Help Newbie Understand Event Loop

Quote
In article <4fv2sa$...@news.accessone.com> microm...@accessone.com (Scud Hudson) writes:
>My son and I are just learning Delphi and we have written a game that
>has some logic to try and solve the puzzle so to speak.  When the
>button is pushed that invokes this rather lengthy (timewise)
>procedure, the system does not respond to mouse clicks on other
>applications.  
>So, how can I add some code similar to the old PeekMessage stuff that
>one might use in programming a Windows application in C?  That is, is
>there a simple way to put some code in my for loop that says, "Hey,
>stupid, check for events requested outside of this application"?  Or
>any other way to get the process to run in a true background mode.
>If you reply here, please respond via e-mail too.  I don't come here
>as often as I should.

Here's what I would do:  

{1}  Define a button on the form, which will be enabled when you are searching
for a solution to the puzzle.  It says "Stop!" and when pushed, it sets a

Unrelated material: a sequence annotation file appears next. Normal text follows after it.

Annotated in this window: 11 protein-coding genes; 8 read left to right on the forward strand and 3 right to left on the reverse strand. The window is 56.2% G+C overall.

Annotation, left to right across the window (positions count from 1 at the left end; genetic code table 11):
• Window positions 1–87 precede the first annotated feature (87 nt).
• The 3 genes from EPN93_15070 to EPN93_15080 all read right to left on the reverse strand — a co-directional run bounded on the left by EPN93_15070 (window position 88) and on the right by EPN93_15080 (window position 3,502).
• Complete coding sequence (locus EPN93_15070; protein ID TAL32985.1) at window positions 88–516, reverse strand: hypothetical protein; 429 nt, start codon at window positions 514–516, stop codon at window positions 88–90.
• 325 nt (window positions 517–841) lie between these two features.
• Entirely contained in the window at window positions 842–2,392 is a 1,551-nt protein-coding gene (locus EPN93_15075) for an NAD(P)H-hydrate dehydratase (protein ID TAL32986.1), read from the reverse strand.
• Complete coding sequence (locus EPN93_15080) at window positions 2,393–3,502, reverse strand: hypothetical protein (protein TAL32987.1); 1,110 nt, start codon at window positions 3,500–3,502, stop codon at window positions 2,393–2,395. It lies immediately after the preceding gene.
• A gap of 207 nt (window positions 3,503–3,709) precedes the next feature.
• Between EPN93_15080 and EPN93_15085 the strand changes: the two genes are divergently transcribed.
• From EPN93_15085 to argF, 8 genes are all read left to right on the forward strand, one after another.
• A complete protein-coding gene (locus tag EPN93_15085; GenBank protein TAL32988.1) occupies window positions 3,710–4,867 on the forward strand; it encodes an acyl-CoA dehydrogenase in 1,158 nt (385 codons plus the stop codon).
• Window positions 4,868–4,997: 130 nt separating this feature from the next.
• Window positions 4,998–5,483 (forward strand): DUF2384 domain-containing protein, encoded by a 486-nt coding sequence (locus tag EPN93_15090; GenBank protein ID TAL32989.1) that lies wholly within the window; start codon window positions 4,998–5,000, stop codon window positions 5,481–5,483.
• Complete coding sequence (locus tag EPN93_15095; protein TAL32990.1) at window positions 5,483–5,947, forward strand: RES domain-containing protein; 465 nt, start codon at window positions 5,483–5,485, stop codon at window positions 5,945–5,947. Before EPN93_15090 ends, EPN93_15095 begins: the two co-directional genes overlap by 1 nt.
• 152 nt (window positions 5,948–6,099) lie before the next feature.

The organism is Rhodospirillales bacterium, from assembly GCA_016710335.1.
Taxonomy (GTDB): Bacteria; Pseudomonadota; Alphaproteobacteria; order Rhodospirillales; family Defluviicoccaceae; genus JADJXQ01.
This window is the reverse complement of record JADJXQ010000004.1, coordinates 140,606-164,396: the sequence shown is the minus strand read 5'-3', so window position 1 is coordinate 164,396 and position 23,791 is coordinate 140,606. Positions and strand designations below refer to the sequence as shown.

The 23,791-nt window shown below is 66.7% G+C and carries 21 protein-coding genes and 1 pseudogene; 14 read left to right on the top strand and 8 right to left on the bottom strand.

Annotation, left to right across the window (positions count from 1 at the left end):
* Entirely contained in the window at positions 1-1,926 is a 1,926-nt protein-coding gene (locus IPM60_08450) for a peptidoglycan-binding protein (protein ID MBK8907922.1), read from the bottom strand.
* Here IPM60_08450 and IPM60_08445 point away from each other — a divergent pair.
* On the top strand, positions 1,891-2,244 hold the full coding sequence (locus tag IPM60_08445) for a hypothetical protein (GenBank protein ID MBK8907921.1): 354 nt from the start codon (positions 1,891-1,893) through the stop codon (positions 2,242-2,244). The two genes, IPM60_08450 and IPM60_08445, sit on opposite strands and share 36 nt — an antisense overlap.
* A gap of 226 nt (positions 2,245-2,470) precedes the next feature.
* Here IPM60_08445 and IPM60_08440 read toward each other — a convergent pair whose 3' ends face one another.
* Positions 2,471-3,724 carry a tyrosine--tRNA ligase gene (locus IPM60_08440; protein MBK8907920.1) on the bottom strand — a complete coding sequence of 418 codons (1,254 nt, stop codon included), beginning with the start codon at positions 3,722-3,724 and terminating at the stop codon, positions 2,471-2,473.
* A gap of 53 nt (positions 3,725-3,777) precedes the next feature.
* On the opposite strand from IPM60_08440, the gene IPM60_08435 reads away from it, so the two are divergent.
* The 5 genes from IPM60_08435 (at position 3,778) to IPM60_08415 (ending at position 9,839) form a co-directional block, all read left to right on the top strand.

boolean flag... "stopRequested := True."

{2}  When your program starts searching, it sets "stopRequested := false" and
then "stopButton.Enabled := True."

{3}  Periodically while searching your program includes the following
statements:

        DoEvents;
        if stopRequested then abort;   { or some other appropriate response }

{4}  Elsewhere in the program include the following routine:

        procedure DoEvents;
        begin
           if application.Terminated then abort;
           application.ProcessMessages;
           if application.Terminated then abort;
        end;

What this routine does is the following:
        (a)  It checks to see if the user has previously tried to close the program.
        (b)  If not, it processes all Windows messages now in the queue.
        (c)  Finally, it checks to see if one of those events tried to close.

Any combination of ways to close the program, including double-clicking on the
"close" box of the main window, will cause the program to terminate cleanly.  
But having said that, here's what happens when the user gets tired and wants
to stop:

        (a)  User clicks on the stop-button.
        (b)  When you call "doEvents," the button-click message gets processed.
        (c)  The onClick routine sets "stopRequested."
        (d)  Your program senses the request and stops searching.

/mr/